Tucson’s Stephen Pedone upgraded to a Cat 1 road racer in March, and the San Dimas Stage Race last weekend was his first major race. It is his first season with Superissimo, a domestic elite team based in Arizona.
San Dimas stage race Day 2 started on an ominous note.
As I rolled nervously around the start area with my teammates Clayton Stone, Jim Peterman, Quinn Keogh and Sam Warford of Team Superissimo, we were disheartened to hear the sounds of sirens arriving at the finish line.
We later learned a Visit Dallas DNA Pro Cycling rider had crashed badly at the finish and was in serious condition. The organizers delayed our start for 30 minutes. Time ticked by slowly. For me, in my first large Pro/1 race, this was the equivalent of icing a kicker.
After seeing yesterday’s time trial results, I knew I was in a different league. This wasn’t local racing anymore. My TT effort was good for 123rd place out of 168, and our team’s best rider, who averaged 350 watts at just 130 lbs, was sitting in 48th.
By all accounts, this field is fast and this road race course is hectic. The energy at the start was buzzing, and nervous chatter filled the air. Looking for familiar faces, I spotted riders who had wintered in Arizona and found some comfort in a chat with former Superissimo rider Chad Beyer (Lupus Racing Team).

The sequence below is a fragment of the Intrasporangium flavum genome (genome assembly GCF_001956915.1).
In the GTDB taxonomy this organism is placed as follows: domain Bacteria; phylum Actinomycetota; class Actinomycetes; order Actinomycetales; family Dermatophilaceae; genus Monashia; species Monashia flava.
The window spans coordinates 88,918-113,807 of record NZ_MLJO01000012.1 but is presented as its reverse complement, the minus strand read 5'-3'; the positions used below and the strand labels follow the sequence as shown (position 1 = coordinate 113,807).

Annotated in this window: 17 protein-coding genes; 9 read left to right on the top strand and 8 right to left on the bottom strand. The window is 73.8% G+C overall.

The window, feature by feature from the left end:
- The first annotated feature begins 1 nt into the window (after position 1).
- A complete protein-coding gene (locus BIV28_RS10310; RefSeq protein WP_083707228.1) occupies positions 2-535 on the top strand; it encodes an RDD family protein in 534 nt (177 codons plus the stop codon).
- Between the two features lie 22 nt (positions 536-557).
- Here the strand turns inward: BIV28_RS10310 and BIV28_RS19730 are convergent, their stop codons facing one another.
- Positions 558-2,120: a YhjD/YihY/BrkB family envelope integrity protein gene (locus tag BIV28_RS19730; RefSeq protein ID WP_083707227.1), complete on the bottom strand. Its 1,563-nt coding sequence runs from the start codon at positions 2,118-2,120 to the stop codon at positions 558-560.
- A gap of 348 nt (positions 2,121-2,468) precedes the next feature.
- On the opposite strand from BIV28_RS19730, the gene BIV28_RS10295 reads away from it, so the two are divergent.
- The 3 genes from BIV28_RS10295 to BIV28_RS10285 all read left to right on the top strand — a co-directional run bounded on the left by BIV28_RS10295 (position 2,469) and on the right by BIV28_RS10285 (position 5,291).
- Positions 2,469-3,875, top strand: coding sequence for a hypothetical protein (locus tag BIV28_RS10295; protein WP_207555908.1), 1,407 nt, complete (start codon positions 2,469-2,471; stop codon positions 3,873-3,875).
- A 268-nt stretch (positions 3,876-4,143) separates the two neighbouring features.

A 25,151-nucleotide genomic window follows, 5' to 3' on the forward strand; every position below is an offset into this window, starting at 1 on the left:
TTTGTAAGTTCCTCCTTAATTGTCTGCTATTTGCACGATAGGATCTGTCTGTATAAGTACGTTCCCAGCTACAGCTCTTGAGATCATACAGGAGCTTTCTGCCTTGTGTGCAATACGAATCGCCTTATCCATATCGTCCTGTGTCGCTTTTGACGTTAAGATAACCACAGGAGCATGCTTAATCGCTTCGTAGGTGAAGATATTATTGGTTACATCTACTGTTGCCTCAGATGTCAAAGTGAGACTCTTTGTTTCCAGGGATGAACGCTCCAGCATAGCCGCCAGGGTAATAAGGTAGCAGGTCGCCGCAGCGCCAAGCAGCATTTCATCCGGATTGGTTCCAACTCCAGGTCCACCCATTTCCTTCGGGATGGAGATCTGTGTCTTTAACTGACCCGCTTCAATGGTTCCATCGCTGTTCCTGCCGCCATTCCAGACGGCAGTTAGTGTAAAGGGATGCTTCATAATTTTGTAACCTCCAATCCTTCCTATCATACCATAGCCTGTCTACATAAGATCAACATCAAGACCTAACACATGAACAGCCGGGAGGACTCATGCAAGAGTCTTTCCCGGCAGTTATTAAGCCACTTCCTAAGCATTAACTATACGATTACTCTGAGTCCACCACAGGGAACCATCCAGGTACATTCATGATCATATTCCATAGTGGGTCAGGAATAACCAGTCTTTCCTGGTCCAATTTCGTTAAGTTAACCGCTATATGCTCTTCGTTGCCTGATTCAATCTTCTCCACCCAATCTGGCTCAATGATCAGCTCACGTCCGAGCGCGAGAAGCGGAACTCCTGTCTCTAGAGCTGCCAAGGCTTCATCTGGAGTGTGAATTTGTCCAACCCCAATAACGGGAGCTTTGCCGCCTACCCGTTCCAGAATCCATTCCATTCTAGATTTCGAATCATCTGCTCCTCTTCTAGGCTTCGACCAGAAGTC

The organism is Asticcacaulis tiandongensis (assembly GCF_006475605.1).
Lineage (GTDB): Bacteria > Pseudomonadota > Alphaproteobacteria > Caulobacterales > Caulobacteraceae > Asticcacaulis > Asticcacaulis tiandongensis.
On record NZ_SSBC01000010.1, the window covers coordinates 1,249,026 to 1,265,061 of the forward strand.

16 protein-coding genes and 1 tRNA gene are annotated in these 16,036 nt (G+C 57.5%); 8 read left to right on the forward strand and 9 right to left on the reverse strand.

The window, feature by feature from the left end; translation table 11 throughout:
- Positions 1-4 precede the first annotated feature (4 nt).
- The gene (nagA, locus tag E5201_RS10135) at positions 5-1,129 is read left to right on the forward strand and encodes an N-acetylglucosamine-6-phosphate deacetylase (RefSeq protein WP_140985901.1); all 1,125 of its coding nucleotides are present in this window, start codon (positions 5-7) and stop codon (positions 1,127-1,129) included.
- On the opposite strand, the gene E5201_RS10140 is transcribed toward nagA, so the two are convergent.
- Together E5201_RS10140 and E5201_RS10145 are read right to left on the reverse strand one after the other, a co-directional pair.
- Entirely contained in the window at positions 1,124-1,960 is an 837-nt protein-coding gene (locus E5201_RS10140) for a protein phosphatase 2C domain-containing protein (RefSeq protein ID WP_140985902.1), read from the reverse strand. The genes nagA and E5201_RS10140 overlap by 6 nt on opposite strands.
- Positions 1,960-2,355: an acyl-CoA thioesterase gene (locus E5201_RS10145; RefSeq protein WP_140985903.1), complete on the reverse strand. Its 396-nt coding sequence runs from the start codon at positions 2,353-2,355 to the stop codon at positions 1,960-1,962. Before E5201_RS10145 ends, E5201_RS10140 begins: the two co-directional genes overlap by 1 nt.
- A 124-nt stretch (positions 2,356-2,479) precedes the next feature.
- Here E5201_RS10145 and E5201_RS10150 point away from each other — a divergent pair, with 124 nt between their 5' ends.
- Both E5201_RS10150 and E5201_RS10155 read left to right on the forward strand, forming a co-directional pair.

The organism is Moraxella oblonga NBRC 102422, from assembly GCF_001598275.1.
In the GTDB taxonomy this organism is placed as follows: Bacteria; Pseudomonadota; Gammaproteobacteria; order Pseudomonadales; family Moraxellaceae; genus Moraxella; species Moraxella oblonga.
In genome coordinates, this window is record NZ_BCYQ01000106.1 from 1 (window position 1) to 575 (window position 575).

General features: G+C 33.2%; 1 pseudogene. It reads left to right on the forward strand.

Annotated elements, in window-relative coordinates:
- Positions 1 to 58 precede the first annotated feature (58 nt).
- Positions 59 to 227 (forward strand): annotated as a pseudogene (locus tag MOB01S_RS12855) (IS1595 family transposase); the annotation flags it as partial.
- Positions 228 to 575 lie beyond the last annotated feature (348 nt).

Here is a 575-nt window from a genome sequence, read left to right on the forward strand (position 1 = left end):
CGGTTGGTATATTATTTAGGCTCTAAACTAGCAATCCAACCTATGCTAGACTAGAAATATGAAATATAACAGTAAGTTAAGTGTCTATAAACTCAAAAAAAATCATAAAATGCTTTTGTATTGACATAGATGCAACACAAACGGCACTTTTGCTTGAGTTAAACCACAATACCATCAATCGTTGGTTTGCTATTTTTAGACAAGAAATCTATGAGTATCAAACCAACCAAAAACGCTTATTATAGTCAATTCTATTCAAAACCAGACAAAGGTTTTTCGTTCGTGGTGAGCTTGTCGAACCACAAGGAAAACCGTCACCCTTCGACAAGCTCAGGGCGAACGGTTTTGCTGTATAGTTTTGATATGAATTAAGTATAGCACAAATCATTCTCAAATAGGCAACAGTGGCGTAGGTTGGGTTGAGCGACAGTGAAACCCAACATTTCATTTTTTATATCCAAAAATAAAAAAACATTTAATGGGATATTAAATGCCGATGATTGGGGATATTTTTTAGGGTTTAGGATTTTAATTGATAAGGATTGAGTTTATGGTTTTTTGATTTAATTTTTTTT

Back at the team car, Marty Ryerson, his wife Cat and Brock Boring made up the support staff. The professionalism of this team is something new to me and leaves speechless every race. Every detail of our support from food to equipment, housing and travel has been taken care of, leaving me to think only of the race and my nerves.
We sat around to listen to veteran rider Quinn’s calm and thorough evaluation of the race. After the TT, Jamis had the yellow jersey and an obviously strong team. With Lucas Sebastian Haedo as a favorite for the sprint, they would likely try to keep the race together.
Our plan was to get Clayton, our 18-year-old sprinting phenom, to the front near the finish. We also repeated an important piece of advice relayed to us from our teammate Paul Thomas back in Tucson: be at the front.
Do I belong here?